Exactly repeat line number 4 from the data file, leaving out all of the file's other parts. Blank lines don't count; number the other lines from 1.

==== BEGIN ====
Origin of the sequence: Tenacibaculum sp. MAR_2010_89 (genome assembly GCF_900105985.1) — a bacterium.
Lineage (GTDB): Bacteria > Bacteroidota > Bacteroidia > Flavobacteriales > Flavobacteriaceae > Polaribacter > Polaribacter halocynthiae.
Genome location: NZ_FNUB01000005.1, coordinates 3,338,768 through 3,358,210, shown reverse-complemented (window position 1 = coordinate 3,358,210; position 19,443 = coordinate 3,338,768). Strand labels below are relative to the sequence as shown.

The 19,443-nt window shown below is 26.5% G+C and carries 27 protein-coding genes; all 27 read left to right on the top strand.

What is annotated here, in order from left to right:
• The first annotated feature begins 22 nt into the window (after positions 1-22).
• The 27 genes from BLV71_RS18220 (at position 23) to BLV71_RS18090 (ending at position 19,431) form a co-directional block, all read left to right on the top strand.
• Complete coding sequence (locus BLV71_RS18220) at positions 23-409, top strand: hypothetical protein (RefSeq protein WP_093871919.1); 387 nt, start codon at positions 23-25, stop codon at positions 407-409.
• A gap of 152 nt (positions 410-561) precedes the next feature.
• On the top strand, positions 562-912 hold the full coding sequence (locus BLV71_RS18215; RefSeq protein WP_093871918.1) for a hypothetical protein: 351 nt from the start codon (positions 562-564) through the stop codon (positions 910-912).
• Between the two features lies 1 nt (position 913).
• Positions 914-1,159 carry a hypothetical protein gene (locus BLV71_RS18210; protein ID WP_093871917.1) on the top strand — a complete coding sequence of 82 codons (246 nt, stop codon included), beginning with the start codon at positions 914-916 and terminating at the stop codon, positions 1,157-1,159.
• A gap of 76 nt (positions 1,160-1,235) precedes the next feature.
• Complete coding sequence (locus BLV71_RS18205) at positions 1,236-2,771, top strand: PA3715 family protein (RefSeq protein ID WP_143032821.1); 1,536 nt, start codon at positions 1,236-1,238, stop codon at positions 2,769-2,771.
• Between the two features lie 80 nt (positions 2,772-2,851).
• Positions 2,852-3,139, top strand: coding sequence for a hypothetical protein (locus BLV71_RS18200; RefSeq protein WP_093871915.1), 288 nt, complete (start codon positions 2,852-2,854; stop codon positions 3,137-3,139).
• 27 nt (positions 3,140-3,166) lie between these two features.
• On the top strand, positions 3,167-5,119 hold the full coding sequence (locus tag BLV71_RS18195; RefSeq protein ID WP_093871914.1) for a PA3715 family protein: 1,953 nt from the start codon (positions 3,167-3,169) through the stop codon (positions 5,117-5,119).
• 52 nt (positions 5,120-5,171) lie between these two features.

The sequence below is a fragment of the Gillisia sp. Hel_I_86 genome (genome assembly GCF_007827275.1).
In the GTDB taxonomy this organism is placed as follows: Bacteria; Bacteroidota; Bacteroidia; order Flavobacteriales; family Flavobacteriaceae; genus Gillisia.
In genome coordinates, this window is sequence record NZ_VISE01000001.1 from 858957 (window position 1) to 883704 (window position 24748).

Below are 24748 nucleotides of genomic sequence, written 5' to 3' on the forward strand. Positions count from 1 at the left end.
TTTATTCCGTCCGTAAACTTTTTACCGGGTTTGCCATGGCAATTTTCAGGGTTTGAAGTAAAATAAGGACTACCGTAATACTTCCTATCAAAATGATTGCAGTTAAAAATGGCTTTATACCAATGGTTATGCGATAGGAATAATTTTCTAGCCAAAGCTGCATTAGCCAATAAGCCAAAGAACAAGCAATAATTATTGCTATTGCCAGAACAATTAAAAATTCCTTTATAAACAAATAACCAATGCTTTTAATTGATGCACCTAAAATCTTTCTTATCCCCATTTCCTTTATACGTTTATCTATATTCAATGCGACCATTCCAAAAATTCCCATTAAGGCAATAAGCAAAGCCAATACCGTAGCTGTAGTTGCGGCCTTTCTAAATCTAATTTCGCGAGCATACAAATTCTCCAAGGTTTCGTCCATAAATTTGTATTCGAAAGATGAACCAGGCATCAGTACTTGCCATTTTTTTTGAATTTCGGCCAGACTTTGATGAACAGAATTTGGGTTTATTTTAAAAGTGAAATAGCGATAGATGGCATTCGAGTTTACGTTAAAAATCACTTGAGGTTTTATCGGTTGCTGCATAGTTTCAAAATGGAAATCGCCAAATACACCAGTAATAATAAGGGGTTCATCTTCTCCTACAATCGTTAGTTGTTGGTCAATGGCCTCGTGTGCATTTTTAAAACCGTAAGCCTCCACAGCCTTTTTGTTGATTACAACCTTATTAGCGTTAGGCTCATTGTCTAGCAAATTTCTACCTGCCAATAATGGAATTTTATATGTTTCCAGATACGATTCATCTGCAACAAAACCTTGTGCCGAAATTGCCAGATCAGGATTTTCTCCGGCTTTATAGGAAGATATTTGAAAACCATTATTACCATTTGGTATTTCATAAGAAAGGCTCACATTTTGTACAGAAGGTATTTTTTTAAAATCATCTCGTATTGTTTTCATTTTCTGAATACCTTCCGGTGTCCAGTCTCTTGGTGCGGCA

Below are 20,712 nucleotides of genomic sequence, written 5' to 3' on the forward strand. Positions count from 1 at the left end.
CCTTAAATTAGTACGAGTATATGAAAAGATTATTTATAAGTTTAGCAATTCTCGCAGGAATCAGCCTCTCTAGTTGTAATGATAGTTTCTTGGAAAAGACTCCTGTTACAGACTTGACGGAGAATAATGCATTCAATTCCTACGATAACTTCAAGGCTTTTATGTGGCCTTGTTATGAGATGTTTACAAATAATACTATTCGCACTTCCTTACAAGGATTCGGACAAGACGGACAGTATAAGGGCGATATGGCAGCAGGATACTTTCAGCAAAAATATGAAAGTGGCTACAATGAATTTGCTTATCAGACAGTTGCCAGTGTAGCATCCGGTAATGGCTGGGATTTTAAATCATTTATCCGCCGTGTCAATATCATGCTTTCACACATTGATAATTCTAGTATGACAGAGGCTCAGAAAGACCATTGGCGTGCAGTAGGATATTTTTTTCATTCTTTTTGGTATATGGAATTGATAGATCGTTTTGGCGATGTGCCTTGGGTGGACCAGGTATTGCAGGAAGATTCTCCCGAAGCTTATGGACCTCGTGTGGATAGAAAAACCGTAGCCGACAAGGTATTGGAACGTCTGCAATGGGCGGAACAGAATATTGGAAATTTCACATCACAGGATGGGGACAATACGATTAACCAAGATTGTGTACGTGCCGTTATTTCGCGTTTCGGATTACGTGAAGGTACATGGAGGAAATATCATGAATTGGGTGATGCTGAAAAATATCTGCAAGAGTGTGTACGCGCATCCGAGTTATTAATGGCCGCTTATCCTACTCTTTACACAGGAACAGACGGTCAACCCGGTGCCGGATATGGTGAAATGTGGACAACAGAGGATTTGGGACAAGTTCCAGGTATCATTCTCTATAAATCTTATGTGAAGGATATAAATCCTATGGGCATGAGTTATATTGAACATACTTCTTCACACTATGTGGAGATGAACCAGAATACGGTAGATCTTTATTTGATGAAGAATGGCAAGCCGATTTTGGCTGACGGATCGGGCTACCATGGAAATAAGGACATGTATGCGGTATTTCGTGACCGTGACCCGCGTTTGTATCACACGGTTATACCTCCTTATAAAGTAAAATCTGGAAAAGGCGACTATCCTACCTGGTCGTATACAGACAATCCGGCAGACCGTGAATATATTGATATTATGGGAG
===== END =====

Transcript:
The 19,443-nt window shown below is 26.5% G+C and carries 27 protein-coding genes; all 27 read left to right on the top strand.